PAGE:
Anorexia Nervosa has the highest mortality rate of any mental illness, claiming 5.34% of sufferers. What is it about eating disorders that makes them such an insidious and deadly sickness?
ABOVE: Me, photographed in my first year of University [credit: Kyle Jones]
PLEASE READ THIS DISCLAIMER IN FULL:
This article contains potentially triggering discussions of disordered eating and EDNOS (eating disorder not otherwise specified). Viewer discretion is advised. While I do discuss my eating disorder in this article, I have tried not to go into any detail that could be productive to someone else’s illness— there are no ‘before and after’ photos or detailed descriptions of any ‘techniques’ I have used. There are some references to restrictive eating. If you are reading this to try to trigger yourself or look for ‘tips’ and ‘tricks’ on how to further contribute to your own eating disorder, I implore you follow these links to get help. You deserve to get better. Mind.org: About Eating Problems / Beat Eating Disorders / NHS.uk: Supporting Someone With an Eating Disorder / Enhanced Cognitive Behavioural Therapy
Food has been a consistent anxiety in my life since I was thirteen. My school years were spent hating my young body for not looking how I wanted it to. All of my friends were tall, slim, beautiful people, and I was a chubby, round-faced little thing. During college, I didn’t know how to deal with my instinct to comfort eat, so I would binge, only to have absolute shame wash over me, at which point I would punish myself, in a horrific cycle. Moving away from home created a whole new set of obstacles, as I was completely independent for the first time in my life. I gained weight in my first year, and when this was (negatively) pointed out, I descended into absolute self-hatred. Now, at twenty two years old, I have good days and bad days. On good days, I can make the effort to be healthy. Though the disordered thoughts never go away completely, I have found ways to manage that make it easier for me to eat regularly.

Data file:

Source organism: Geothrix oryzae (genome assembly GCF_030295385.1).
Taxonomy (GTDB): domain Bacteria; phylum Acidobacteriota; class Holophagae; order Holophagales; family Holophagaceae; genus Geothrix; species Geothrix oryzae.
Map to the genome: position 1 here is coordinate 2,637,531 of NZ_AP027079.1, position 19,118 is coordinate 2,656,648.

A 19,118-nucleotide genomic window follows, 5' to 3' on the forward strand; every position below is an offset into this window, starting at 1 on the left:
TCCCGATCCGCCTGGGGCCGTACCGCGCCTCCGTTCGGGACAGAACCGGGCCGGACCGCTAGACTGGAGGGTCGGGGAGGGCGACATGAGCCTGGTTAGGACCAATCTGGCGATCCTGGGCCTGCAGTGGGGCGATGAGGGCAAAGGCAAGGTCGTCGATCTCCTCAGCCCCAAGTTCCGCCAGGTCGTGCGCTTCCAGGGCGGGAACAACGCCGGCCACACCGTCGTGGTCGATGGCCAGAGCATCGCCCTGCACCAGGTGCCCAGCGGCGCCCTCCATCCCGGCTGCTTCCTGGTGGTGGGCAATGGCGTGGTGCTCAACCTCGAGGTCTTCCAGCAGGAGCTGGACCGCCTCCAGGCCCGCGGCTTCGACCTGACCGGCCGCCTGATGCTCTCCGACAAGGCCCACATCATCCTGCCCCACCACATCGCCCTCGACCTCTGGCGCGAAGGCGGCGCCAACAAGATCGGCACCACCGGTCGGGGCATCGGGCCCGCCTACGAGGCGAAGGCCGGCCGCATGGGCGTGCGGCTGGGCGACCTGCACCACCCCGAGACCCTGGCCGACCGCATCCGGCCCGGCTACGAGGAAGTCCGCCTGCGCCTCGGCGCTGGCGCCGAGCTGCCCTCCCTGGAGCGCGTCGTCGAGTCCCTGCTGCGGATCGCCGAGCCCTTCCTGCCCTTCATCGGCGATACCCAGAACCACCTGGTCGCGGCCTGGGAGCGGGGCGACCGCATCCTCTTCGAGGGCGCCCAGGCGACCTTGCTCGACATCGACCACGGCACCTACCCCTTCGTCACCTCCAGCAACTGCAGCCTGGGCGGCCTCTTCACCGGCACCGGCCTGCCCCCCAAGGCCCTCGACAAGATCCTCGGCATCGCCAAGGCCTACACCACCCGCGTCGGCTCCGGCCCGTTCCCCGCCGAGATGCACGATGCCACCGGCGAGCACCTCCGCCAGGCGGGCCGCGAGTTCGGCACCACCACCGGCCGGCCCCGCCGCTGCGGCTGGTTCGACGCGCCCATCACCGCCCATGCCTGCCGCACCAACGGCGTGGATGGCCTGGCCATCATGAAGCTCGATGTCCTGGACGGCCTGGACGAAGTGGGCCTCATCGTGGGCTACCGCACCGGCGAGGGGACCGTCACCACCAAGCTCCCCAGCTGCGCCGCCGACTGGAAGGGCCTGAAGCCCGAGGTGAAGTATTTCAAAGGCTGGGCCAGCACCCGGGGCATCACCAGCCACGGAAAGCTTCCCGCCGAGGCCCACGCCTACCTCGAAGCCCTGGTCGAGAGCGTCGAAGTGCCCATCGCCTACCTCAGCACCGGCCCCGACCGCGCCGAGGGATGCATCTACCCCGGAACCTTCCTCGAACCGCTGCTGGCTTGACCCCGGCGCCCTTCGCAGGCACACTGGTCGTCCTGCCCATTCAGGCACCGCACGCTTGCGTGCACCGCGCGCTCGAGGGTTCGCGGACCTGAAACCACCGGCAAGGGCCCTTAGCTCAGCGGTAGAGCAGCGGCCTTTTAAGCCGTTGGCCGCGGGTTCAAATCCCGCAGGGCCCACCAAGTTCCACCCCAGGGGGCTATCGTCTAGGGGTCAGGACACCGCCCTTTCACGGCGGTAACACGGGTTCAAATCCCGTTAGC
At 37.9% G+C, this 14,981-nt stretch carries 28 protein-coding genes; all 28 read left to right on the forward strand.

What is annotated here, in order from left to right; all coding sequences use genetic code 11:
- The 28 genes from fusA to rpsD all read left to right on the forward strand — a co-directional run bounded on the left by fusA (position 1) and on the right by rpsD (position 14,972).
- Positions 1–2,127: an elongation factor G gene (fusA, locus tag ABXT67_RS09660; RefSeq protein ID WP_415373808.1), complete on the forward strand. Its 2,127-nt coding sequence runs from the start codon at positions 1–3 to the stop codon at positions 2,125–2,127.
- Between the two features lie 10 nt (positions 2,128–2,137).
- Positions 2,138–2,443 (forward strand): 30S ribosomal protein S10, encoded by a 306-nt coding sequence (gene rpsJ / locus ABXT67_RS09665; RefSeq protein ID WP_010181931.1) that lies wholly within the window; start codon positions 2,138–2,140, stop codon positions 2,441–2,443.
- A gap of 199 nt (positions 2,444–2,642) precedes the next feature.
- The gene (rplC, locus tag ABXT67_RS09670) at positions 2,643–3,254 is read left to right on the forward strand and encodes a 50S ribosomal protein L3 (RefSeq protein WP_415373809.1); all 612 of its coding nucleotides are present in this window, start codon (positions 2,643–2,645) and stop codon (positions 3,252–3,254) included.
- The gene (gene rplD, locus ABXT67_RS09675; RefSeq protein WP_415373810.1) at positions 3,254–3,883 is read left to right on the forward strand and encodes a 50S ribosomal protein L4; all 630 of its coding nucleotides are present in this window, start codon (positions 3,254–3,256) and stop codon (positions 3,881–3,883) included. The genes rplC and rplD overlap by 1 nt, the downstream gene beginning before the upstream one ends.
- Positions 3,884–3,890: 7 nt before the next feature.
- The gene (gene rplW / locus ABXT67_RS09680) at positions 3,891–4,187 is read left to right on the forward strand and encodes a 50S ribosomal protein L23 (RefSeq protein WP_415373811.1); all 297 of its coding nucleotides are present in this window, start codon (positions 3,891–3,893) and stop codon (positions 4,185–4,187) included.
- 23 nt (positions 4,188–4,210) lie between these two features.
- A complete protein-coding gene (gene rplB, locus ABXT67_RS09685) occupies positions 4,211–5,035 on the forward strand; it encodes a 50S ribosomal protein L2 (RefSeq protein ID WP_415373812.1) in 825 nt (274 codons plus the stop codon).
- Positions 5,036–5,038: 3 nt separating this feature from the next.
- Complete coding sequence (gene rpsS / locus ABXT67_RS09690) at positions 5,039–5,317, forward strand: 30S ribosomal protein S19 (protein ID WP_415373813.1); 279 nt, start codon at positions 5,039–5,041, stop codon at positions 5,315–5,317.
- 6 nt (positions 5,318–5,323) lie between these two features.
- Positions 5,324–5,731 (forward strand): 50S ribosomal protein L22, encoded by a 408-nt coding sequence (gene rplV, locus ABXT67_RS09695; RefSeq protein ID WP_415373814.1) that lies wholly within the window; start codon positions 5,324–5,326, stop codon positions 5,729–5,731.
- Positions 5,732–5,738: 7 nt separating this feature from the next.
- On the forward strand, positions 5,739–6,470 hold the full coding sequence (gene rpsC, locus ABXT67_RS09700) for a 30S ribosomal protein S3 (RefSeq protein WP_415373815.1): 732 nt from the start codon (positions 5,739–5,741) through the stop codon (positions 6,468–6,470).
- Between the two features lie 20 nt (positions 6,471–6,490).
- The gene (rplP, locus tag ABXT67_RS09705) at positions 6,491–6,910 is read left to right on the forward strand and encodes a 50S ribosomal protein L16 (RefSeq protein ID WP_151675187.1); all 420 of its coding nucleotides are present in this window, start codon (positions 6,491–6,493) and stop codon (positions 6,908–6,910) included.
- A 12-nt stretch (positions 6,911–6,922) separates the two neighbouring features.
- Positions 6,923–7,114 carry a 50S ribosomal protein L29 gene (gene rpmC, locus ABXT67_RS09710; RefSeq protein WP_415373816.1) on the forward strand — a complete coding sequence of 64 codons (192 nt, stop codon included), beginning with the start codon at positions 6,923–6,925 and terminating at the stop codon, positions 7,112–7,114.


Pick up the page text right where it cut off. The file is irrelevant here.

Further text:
On bad days, I am worrying about food. From the moment I wake up until the moment I go to sleep, I worry about breakfast, and about lunch, and about dinner. I worry about planning meals. When I go to meet a friend for coffee, I worry that they’ll ask me to grab lunch with them, and I won’t have planned for it, and then my feeling of control will fall apart. I worry about people watching me eat, and what they think of me. I worry about how I look. I worry about being rejected for being too big. I worry about how much weight I ‘need’ to lose. I worry about what I should eat, and about what I have eaten, and about what I will eat. I am utterly obsessed with food in the worst way possible, and the most insidious part is that I’m so used to it by now that it has become my second nature. My life is spent at the crossroads of Eat! or Starve!, but both paths make me feel, frankly, shit.